In today’s culture, popular music is a vital site where ideas about gender and sexuality are imagined and disseminated. Popular Music and the Politics of Hope: Queer and Feminist Interventions explores what that means with a wide-ranging collection of chapters that consider the many ways in which contemporary pop music performances of gender and sexuality are politically engaged and even radical. With analyses rooted in feminist and queer thought, contributors explore music from different genres and locations, including Beyoncé’s Lemonade, A Tribe Called Red’s We Are the Halluci Nation, and celebrations of Vera Lynn’s 100th Birthday.
At a bleak moment in global politics, this collection focuses on the concept of critical hope: the chapters consider making and consuming popular music as activities that encourage individuals to imagine and work toward a better, more just world. Addressing race, class, aging, disability, and colonialism along with gender and sexuality, the authors articulate the diverse ways popular music can contribute to the collective political projects of queerness and feminism. With voices from senior and emerging scholars, this volume offers a snapshot of today’s queer and feminist scholarship on popular music that is an essential read for students and scholars of music and cultural studies.
Table of Contents
Acknowledgments / Indroduction (Craig Jennex and Susan Fast) / Part I: Displacing Whiteness / Introduction (Daphne A. Brooks) / 1. Visions of Wondaland: On Janelle Monaé’s Afrofuturistic Vision (Marquita R. Smith) / 2. Listening to Difference: Recognition and Refusal in Queer Music Diasporas (Craig Jennex) / 3. Who’s Your Daddy?: Beyoncé, the Dixie Chicks, and the Art of Outlaw Protest (Francesca T. Royster) / Part II: Rethinking Difference / Introduction (Annie Janeiro Randall) / 4. "Brave New Ideas Begin:" Disability, Gender, and Life-Writing in Twenty-First-Century Pop (Laurie Stras) / 5. "Round my Hometown:" Listening to London in the Racial Politics of Post-Millennial British Soul (Freya Jarman with Emily Baker) / 6. Born to Run and Reckless: My Life as a Pretender: Rewriting the Political Imaginary of Rock Music Memoir (Pamela Fox) / Part III: Decolonizing Sound / Introduction (Ellie M. Hisama) / 7. Sounding the Halluci Nation: Decolonizing Race, Masculinity, and Global Solidarities with A Tribe Called Red (Alexa Woloshyn) / 8. Addict(ive) Sex: Toward an Intersectional Approach to Truth Hurts’ "Addictive" and Afro-South Asian Hip Hop and R&B (Elliott H. Powell) / 9. Hip Hop Dialogues: Sampling Women’s Hand Drum Songs and the Canadian Popular Mainstream (Liz Przybylski) / Part IV: Refusing Conventions / Introduction (Maureen Mahon) / 10. Electro-Pop as Trojan Horse: Hearing the Call to Arms in Anohni’s HOPELESSNESS (Maria Murphy) / 11. Genders, Genres, Generations: Jacqueline Warwick and Susan McClary in Conversation (Susan McClary and Jacqueline Warwick) / 12. Power in the Darkness and "Angry Atthis:" Anthems, Genres and the Queer Voice (Jack Halberstam) / Part V: Voicing Resilience / Introduction (Murray Forman) / 13. Resisting the Politics of Aging: Madonna and the Value of Female Labor in Popular Music (Tiffany Naiman) / 14. Vera Lynn 100: Retirement, Aging, and Legacy for a "National Treasure" (Christina Baade) / 15. Sounding Lockdown: Singing in Administrative Segregation at the Louisiana Correctional Institute for Women (Benjamin J. Harbert and Consuela Gaines) Index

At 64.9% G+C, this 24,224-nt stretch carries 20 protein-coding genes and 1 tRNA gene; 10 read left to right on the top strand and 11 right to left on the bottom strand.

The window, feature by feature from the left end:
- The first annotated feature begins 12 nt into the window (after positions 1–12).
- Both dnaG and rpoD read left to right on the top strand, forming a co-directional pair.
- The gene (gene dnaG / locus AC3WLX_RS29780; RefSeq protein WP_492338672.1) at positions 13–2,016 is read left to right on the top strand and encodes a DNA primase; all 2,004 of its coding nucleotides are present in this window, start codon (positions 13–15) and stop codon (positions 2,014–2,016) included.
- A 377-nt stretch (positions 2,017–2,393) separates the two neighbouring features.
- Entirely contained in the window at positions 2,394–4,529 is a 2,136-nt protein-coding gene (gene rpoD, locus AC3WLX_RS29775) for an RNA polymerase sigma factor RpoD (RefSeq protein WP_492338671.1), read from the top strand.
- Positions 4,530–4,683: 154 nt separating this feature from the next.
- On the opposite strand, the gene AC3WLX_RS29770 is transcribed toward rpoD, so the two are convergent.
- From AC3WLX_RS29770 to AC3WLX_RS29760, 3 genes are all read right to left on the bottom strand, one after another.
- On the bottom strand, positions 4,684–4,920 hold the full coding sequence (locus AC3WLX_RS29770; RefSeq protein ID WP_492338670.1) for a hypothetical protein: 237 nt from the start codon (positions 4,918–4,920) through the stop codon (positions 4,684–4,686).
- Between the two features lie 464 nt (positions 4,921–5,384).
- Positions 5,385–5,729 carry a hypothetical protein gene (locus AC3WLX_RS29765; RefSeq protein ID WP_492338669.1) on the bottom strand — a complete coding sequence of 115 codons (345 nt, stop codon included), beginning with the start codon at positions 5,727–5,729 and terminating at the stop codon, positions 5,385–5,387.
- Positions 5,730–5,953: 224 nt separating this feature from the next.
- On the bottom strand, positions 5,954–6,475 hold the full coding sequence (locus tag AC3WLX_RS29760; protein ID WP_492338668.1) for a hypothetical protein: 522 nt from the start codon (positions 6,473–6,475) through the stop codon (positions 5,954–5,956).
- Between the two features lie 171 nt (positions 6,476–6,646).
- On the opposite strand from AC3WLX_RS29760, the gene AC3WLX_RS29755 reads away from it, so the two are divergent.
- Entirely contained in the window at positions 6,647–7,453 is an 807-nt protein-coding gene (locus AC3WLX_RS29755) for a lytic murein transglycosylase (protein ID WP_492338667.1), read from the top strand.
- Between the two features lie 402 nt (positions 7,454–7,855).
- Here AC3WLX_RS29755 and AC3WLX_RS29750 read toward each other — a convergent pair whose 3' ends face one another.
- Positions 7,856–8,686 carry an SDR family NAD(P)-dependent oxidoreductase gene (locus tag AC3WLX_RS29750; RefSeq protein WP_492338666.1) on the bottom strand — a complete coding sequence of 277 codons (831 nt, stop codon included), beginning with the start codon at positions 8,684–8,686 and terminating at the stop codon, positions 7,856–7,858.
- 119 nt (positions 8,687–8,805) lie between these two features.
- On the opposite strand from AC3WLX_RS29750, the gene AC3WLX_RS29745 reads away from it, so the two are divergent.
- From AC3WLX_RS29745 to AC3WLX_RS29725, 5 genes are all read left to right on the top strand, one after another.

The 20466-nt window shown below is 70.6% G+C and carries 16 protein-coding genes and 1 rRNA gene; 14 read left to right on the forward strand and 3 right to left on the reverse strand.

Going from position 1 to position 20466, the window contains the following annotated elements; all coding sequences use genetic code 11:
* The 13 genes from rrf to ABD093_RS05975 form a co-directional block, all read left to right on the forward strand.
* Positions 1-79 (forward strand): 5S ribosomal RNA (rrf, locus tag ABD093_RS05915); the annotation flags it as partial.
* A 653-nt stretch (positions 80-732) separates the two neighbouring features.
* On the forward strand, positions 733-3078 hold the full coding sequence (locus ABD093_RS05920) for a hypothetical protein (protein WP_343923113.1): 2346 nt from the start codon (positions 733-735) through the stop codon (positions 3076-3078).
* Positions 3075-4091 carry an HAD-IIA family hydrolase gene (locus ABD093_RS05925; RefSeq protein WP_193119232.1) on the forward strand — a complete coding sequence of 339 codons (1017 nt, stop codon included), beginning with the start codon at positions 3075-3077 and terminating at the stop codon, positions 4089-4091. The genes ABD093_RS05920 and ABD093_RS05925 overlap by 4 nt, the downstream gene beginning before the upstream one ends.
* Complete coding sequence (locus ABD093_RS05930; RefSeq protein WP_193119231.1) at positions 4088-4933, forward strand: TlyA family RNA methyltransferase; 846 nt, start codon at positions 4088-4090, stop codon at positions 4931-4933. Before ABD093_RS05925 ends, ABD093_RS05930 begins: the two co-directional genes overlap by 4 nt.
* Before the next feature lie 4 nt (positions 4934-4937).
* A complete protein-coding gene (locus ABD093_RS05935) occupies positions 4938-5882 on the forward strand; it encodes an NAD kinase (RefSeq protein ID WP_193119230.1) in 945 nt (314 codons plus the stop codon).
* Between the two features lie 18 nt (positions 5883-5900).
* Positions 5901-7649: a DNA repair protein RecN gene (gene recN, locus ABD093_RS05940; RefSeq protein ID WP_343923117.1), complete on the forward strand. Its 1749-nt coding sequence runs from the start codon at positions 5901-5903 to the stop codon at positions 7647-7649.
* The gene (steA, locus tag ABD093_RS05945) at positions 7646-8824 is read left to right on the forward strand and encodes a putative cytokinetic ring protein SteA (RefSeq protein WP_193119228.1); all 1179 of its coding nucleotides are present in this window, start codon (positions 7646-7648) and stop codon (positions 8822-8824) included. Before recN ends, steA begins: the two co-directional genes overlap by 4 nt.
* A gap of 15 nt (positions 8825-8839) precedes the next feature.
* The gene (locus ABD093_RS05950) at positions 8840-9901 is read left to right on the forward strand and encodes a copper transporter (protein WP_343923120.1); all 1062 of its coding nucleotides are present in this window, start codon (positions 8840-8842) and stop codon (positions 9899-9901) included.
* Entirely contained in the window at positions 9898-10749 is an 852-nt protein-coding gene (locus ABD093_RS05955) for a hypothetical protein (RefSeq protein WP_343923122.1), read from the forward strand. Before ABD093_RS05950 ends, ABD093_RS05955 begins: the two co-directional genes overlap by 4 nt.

Susan Fast is Professor in the Department of English and Cultural Studies and Director of the Graduate Program in Gender Studies & Feminist Research at McMaster University. She is co-editor of Music, Politics, and Violence (2012), and author of Michael Jackson’s Dangerous (2014) and In the Houses of the Holy: Led Zeppelin and the Power of Rock Music (2001).
Craig Jennex is Assistant Professor in the Department of English at Ryerson University. His work is published in Popular Music and Society, GUTS: Canadian Feminist Magazine, and TOPIA: Canadian Journal of Cultural Studies.